The last time the Ravens had a player at those positions who could play the run and get pressure on a quarterback was Trevor Pryce from 2006 through 2010. Pryce was lean, smart, tough and far from being one-dimensional.

The Ravens need to get back to that mode.

“The idea is to always have guys in each round that you think value-wise will be there,” DeCosta said. “We may be holding our breath on some of these guys, but the challenge for us will be to find the right guys at the right spot in the draft. We think it’s a good year. We’re always looking at these defensive ends, undersized defensive ends in college; 4-3 defensive ends that we can convert to outside linebacker.

“We see those type of guys,” he said. “But we’re also looking at some guys that we can play five technique that can rush the passer as well,” he said. “We’re also looking at the three technique, the disruptive guys who can rush as a defensive tackle. We’re trying to find guys that can get after the quarterback. I think positionally we’re not as caught up at that, in terms of the actual skill set of being able to rush the passer. Just create some pressure and some havoc.”

Quarterback Tom Brady of the New England Patriots looks on from the sidelines during the AFC Wild Card Playoff against the Tennessee Titans at Gillette Stadium in Foxborough, Mass., on January 4, 2020.
Quarterback Tom Brady of the New England Patriots looks on from the sidelines during the AFC Wild Card Playoff against the Tennessee Titans at Gillette Stadium in Foxborough, Mass., on January 4, 2020.(Maddie Meyer/Getty Images North America/TNS)

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There is a lot of speculation about free agency and where New England Pro Bowl quarterback Tom Brady might end up playing in 2020.

Brady, 43, needs to be careful. A lot of great players in the twilights of their careers believe they are still at their peaks but Brady can’t carry a team anymore.

He needs to work within the framework of a system and have capable players around him like Peyton Manning when he closed out his career in Denver.

If he can’t find that situation he should retire. The chuck and duck system used in New England last season could be hazardous to his health elsewhere.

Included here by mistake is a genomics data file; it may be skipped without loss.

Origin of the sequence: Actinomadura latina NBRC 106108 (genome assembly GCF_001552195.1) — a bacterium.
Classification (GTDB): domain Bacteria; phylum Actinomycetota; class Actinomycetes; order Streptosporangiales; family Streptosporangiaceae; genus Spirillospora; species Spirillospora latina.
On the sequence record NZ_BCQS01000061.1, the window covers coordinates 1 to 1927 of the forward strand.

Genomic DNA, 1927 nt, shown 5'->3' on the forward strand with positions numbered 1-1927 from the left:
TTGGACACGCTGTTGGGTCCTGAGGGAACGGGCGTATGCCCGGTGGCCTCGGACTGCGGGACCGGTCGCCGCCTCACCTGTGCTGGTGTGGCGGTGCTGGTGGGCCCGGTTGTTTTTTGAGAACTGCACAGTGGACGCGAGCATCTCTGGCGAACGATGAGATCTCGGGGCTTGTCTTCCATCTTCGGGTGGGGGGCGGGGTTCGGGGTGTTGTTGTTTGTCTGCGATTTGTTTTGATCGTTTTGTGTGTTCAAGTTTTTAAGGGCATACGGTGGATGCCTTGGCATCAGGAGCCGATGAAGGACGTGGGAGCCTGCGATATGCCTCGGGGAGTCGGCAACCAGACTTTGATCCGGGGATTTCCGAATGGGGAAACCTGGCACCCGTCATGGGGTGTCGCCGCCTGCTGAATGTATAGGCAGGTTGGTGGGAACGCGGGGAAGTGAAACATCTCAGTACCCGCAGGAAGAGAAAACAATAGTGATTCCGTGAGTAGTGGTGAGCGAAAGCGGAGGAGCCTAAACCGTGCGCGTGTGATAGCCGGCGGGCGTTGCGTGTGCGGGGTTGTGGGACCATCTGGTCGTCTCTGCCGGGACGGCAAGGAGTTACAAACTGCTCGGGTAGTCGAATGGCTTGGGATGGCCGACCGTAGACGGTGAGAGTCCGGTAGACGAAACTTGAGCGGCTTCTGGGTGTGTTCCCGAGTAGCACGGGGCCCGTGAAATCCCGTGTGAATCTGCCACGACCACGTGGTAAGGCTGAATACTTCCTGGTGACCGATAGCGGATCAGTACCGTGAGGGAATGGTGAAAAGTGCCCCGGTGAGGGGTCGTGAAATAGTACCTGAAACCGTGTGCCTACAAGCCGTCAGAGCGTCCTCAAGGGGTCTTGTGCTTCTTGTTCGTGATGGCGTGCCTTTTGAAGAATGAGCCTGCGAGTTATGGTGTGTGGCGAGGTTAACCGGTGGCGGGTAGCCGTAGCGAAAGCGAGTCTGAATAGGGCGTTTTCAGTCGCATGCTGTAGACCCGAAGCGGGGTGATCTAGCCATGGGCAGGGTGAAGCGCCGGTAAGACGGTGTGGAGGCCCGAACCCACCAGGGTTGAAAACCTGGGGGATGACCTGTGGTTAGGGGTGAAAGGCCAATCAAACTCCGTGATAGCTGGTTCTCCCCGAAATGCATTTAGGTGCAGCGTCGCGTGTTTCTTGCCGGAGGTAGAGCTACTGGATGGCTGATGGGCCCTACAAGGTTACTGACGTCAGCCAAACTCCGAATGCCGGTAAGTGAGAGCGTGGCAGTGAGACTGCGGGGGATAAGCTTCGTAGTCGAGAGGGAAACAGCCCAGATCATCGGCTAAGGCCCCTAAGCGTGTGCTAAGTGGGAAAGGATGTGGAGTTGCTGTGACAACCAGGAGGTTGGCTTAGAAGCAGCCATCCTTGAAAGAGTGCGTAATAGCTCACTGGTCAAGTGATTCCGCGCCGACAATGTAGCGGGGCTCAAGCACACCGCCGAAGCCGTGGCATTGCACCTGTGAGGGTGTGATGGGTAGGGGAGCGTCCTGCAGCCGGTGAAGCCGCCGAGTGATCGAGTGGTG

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The Ravens are currently in contract talks with cornerback Jimmy Smith who will become an unrestricted free agent soon but unless they are getting a great deal the team should let Smith hit the open market.

Throughout his nine seasons in Baltimore the former first-round pick out of Colorado has been on the verge of greatness but has never been able to grasp it.

There has always been an Achilles, ankle or foot injury. Always something. Now with Marcus Peters and Marlon Humphrey cemented as the Ravens starting corners and good depth in the secondary it might be time to allow Smith to move on.

He’s a good guy and a leader on this team but the skills are on decline. Smith has now entered the old category created by former Ravens general manager Ozzie Newsome: “Right player, right price.”

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Drafts often go in cycles and there are periods when teams hit or miss on certain positions for substantial lengths of time.

Remember when the Ravens couldn’t select a good quarterback or receiver and then they hit on quarterback Joe Flacco. They might have gotten a quality receiver last year in Brown

That’s what’s so intriguing about the 2020 draft.

The Ravens need to get inside and outside linebackers but have had problems selecting in those areas recently, failing with such draft picks as Tim Williams, Kamalei Correa, John Simon and Arthur Brown.

The Ravens have had two recent successes in outside linebackers Matthew Judon and Za’darius Smith, but before that they hit the jackpot with selections such as Ray Lewis, Jamie Sharper, Peter Boulware and Terrell Suggs.

The consensus around town is that finding a top pass rusher is the team’s main priority, but they need to add a big inside linebacker such as LSU’s Patrick Queen or Oklahoma’s Kenneth Murray.